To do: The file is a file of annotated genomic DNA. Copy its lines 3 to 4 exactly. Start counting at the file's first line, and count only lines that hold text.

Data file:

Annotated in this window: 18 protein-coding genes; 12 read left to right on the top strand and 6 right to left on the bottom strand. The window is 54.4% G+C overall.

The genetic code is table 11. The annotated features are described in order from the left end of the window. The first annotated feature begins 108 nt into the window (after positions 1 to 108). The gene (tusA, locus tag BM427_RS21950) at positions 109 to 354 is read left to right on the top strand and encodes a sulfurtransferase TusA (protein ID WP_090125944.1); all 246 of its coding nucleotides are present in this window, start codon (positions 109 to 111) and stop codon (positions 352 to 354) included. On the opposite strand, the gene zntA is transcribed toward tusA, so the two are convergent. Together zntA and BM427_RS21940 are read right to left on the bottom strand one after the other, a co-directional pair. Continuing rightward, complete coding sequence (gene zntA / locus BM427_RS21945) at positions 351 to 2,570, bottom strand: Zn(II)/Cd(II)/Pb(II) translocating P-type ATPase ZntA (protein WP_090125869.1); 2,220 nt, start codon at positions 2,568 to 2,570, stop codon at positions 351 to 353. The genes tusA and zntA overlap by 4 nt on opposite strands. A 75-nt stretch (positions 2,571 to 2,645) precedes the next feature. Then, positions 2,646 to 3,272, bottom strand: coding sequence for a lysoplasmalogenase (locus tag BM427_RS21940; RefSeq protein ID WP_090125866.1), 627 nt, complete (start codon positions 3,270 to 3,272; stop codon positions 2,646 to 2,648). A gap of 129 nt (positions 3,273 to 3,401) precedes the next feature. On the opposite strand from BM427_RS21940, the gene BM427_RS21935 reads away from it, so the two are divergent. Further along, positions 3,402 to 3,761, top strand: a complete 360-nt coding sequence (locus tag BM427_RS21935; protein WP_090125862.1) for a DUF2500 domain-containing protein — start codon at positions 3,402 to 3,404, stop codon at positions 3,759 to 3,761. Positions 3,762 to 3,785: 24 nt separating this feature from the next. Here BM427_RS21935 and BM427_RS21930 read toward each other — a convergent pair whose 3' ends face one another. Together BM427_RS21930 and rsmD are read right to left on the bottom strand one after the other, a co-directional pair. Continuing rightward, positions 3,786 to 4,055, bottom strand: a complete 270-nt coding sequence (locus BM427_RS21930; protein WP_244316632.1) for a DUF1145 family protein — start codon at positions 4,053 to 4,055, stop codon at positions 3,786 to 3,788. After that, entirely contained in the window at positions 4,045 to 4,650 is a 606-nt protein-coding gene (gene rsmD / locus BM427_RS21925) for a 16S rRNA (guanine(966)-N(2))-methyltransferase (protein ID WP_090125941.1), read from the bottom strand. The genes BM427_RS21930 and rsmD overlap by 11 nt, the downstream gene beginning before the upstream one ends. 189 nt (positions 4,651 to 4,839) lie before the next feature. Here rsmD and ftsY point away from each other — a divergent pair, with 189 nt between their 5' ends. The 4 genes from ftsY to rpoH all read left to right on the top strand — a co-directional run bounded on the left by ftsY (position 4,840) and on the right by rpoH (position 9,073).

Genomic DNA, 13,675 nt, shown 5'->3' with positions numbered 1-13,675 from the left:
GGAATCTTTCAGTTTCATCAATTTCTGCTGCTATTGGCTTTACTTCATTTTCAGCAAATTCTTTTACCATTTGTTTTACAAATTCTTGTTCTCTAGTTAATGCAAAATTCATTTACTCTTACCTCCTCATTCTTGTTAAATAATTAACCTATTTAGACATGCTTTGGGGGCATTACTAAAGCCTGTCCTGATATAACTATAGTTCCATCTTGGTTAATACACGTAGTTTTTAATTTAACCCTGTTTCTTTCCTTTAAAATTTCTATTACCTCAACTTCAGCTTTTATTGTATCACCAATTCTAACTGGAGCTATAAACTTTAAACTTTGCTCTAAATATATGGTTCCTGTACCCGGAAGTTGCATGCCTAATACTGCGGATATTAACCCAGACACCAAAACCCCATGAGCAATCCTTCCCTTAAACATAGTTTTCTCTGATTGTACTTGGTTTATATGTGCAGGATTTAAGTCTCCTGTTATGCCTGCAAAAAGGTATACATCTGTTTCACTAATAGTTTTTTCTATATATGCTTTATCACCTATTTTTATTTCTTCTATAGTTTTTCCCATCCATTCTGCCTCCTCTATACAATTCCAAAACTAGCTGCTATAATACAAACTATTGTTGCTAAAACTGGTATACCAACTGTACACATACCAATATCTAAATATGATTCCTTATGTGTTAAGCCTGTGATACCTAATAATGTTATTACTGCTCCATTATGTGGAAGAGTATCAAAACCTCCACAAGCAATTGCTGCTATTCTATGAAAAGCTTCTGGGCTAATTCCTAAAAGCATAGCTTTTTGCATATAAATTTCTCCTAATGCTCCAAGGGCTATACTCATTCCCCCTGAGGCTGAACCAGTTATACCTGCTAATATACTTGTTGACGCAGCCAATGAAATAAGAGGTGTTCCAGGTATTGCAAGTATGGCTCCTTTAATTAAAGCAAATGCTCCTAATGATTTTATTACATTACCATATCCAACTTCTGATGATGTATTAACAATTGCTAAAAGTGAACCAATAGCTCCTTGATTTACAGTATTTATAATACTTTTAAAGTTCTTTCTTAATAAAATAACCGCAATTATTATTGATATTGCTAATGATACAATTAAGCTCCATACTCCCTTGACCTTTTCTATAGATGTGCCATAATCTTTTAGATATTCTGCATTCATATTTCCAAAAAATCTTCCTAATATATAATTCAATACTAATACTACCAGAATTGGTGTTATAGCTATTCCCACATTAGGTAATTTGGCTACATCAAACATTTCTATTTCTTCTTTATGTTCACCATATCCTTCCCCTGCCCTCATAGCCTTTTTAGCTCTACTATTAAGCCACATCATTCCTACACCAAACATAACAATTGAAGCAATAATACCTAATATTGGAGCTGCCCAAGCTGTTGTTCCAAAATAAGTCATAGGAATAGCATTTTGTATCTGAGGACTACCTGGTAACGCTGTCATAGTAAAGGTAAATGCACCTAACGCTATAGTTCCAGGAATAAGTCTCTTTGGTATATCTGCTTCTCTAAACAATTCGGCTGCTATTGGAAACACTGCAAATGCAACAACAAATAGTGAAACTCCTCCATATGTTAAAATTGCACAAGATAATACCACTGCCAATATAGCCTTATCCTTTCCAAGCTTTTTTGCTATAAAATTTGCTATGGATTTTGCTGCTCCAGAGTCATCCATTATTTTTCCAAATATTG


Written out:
Genomic DNA, 13,675 nt, shown 5'->3' with positions numbered 1-13,675 from the left:
GGAATCTTTCAGTTTCATCAATTTCTGCTGCTATTGGCTTTACTTCATTTTCAGCAAATTCTTTTACCATTTGTTTTACAAATTCTTGTTCTCTAGTTAATGCAAAATTCATTTACTCTTACCTCCTCATTCTTGTTAAATAATTAACCTATTTAGACATGCTTTGGGGGCATTACTAAAGCCTGTCCTGATATAACTATAGTTCCATCTTGGTTAATACACGTAGTTTTTAATTTAACCCTGTTTCTTTCCTTTAAAATTTCTATTACCTCAACTTCAGCTTTTATTGTATCACCAATTCTAACTGGAGCTATAAACTTTAAACTTTGCTCTAAATATATGGTTCCTGTACCCGGAAGTTGCATGCCTAATACTGCGGATATTAACCCAGACACCAAAACCCCATGAGCAATCCTTCCCTTAAACATAGTTTTCTCTGATTGTACTTGGTTTATATGTGCAGGATTTAAGTCTCCTGTTATGCCTGCAAAAAGGTATACATCTGTTTCACTAATAGTTTTTTCTATATATGCTTTATCACCTATTTTTATTTCTTCTATAGTTTTTCCCATCCATTCTGCCTCCTCTATACAATTCCAAAACTAGCTGCTATAATACAAACTATTGTTGCTAAAACTGGTATACCAACTGTACACATACCAATATCTAAATATGATTCCTTATGTGTTAAGCCTGTGATACCTAATAATGTTATTACTGCTCCATTATGTGGAAGAGTATCAAAACCTCCACAAGCAATTGCTGCTATTCTATGAAAAGCTTCTGGGCTAATTCCTAAAAGCATAGCTTTTTGCATATAAATTTCTCCTAATGCTCCAAGGGCTATACTCATTCCCCCTGAGGCTGAACCAGTTATACCTGCTAATATACTTGTTGACGCAGCCAATGAAATAAGAGGTGTTCCAGGTATTGCAAGTATGGCTCCTTTAATTAAAGCAAATGCTCCTAATGATTTTATTACATTACCATATCCAACTTCTGATGATGTATTAACAATTGCTAAAAGTGAACCAATAGCTCCTTGATTTACAGTATTTATAATACTTTTAAAGTTCTTTCTTAATAAAATAACCGCAATTATTATTGATATTGCTAATGATACAATTAAGCTCCATACTCCCTTGACCTTTTCTATAGATGTGCCATAATCTTTTAGATATTCTGCATTCATATTTCCAAAAAATCTTCCTAATATATAATTCAATACTAATACTACCAGAATTGGTGTTATAGCTATTCCCACATTAGGTAATTTGGCTACATCAAACATTTCTATTTCTTCTTTATGTTCACCATATCCTTCCCCTGCCCTCATAGCCTTTTTAGCTCTACTATTAAGCCACATCATTCCTACACCAAACATAACAATTGAAGCAATAATACCTAATATTGGAGCTGCCCAAGCTGTTGTTCCAAAATAAGTCATAGGAATAGCATTTTGTATCTGAGGACTACCTGGTAACGCTGTCATAGTAAAGGTAAATGCACCTAACGCTATAGTTCCAGGAATAAGTCTCTTTGGTATATCTGCTTCTCTAAACAATTCGGCTGCTATTGGAAACACTGCAAATGCAACAACAAATAGTGAAACTCCTCCATATGTTAAAATTGCACAAGATAATACCACTGCCAATATAGCCTTATCCTTTCCAAGCTTTTTTGCTATAAAATTTGCTATGGATTTTGCTGCTCCAGAGTCATCCATTATTTTTCCAAATATTG